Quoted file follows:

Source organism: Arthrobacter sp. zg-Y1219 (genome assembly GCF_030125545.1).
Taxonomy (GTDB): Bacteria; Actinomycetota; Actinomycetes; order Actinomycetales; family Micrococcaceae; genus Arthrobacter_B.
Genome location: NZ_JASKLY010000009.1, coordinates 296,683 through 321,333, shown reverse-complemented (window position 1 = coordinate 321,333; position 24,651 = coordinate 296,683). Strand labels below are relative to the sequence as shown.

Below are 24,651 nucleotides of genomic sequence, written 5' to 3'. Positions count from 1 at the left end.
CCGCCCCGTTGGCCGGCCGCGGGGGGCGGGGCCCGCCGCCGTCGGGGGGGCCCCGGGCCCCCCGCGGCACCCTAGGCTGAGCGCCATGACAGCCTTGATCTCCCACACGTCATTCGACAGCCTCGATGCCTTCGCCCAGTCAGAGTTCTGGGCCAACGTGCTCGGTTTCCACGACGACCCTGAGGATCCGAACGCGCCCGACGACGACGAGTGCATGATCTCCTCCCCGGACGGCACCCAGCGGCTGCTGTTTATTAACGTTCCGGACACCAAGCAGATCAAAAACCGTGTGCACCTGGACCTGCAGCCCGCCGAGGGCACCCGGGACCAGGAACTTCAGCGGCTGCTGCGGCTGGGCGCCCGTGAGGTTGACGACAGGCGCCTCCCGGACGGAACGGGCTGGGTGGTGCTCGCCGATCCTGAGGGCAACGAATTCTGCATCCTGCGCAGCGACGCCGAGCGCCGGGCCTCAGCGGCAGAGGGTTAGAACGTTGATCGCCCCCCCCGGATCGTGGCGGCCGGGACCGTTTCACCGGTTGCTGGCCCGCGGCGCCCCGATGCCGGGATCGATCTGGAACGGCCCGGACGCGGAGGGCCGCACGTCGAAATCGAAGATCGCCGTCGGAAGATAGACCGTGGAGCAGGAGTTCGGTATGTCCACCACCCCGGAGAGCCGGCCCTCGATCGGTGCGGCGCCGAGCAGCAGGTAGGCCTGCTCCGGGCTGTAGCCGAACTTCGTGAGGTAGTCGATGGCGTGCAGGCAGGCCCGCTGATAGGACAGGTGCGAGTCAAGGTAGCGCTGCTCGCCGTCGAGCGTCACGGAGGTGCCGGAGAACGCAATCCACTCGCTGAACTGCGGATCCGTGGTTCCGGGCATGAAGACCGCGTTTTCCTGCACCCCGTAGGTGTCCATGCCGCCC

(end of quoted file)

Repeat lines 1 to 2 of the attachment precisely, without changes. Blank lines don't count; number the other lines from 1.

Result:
Source organism: Arthrobacter sp. zg-Y1219 (genome assembly GCF_030125545.1).
Taxonomy (GTDB): Bacteria; Actinomycetota; Actinomycetes; order Actinomycetales; family Micrococcaceae; genus Arthrobacter_B.